Here’s an interesting post comparing investing in master limited partnerships to investing in infrastructure companies, including MLPs. It makes a number of good points and focuses on comparing two ETFs that initially appear to be similar but have very different holdings and performance over the last few years. It concludes that MLPs largely have morphed into something different than they used to be and what many investors thought they were buying.
One of the lessons of the past year or so is that the MLP sector, which started life as a largely utility-like asset class, didn’t escape the hype of the shale boom. The MLP financing structure was transferred from boring old interstate pipelines to riskier things like refineries and gathering systems, and a ton of debt was taken on, as the investment pitch changed from reliable payouts to fast-growing payouts.
Many investors, dazzled by the combination of yield, growth and apparently “toll-road” like assets, didn’t necessarily read the fine print.
Most members of the Chartered Financial Analyst (CFA) Institute say that bonds are in bubble territory. But they’re also likely to stay there for a while, because central bank policies pushed bonds into this territory. The central bank policies are continuing.
For instance, PIMCO is buying negative yielding Japanese bonds and using swaps to lock in exchange rates, effectively quadrupling the yield on long-only US bonds of similar duration. So, they are buying negative yielding bonds, but using savvy finance skills to transform it into positive yield.
And that’s really the game, isn’t it? Low and negative rates are forcing legions of investors to seek higher yield, and in doing so, they are taking on more and more risk. Maybe it’s because they know that the central banks will maintain these policies despite potentially adverse consequences in the long term.
Central banks aren’t tightening policy, but regulations and other factors are, says David Kotok. He points to market action as evidence that the other factors are raising market rates and tightening liquidity even when the central banks are trying to keep policy loose. Because of that, his firm has become much more conservative with its bond investments.
What we do know is that the rates in LIBOR and related metrics are rising faster than the central bank’s policy rate. Example: the Fed has raised its policy rate one time and by 25 basis points during the last year. Meanwhile, 3-month LIBOR was about 30 a year ago and is now over 80 and rising. LOIS was 20 basis points two months ago; it is now over 40. “Japanese banks face dollar funding pressure,” Joe Abate of Barclays observed on August 11. That pressure is about $100 billion in size. Australian, Canadian, Swiss, and US banks fund themselves with CP in the hundreds of billions.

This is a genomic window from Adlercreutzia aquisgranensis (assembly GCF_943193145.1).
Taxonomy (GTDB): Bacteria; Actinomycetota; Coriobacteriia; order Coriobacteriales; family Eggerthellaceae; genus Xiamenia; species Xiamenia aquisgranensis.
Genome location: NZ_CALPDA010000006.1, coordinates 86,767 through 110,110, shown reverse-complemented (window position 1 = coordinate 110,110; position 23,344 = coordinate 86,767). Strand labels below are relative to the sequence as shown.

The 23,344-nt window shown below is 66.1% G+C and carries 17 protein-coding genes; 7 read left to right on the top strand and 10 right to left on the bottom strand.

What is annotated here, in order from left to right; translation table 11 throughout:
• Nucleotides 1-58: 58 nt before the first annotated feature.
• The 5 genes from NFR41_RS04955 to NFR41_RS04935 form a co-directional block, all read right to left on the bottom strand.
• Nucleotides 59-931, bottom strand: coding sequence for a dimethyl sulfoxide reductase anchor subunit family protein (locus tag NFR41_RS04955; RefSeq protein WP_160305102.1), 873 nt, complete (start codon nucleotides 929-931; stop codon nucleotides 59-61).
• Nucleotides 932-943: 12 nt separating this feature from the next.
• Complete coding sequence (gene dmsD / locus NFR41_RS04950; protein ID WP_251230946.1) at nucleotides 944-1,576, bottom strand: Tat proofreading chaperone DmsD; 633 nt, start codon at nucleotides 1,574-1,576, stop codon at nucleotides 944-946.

So all these rates are rising, which means that the cost of funding to lending institutions is rising, as is the pass-through of that cost to the borrowers.
Here’s an interesting piece from Bloomberg.com discussing sectors of the market that are vital to its operations but little-known to most investors. The bottom line is that for all investments that aren’t among the most widely-traded, it can be tough for a seller to find a buyer. Trading desks from banks, brokers, and other firms are for the most part regulated out of the business. That’s created openings for investments firms that want to step in, but it also makes life harder for sellers.
The bond dealers and investment banks that make up the sell side were once the lords of fixed-income markets. They would have snapped up that Rent-A-Center paper before McClain had spotted it. Prior to 2008 they maintained large warehouses of bonds and were the first port of call for investors looking to add or offload securities. They also took debt onto their own balance sheets, made bets with their own money, and spearheaded developments in trading and technology.
Today, post-crisis regulations intended to make banks safer and discourage risk-taking are eroding their profits and forcing dealers to rethink their business model. Banks are pulling back from market-making and shedding assets, business units, and employees. The dealer has essentially been demoted from maitre?d’—deciding where everyone sits and recommending dishes—to a waiter taking orders. These changes have created a vacuum in the bond market and made trading much trickier.
The peer-to-peer lending business has several innovations. Of course, it uses technology to disrupt an established business model. It also has investors lending directly to borrowers using an intermediary’s technology. Lending Club is the leader in this business and generated headlines a few months ago that forced its head to resign. The Financial Times takes a deep look at Lending Club’s latest financial report to see if conclusions can be drawn about the state of the business and the economy. I haven’t recommended Lending Club or its competitors to investors, because I want to see how their computer models for setting loan terms handle a full economic cycle.
He’s basically saying that subprime borrowers have been coming to Lending Club for easy credit, rather than debt consolidation. It’s still an open question as to whether or not the deterioration in online-originated credit is a sector issue or a canary in the coal mine about the wider economy — for now the former seems more likely, but Sanborn’s statements are ammunition for either theory.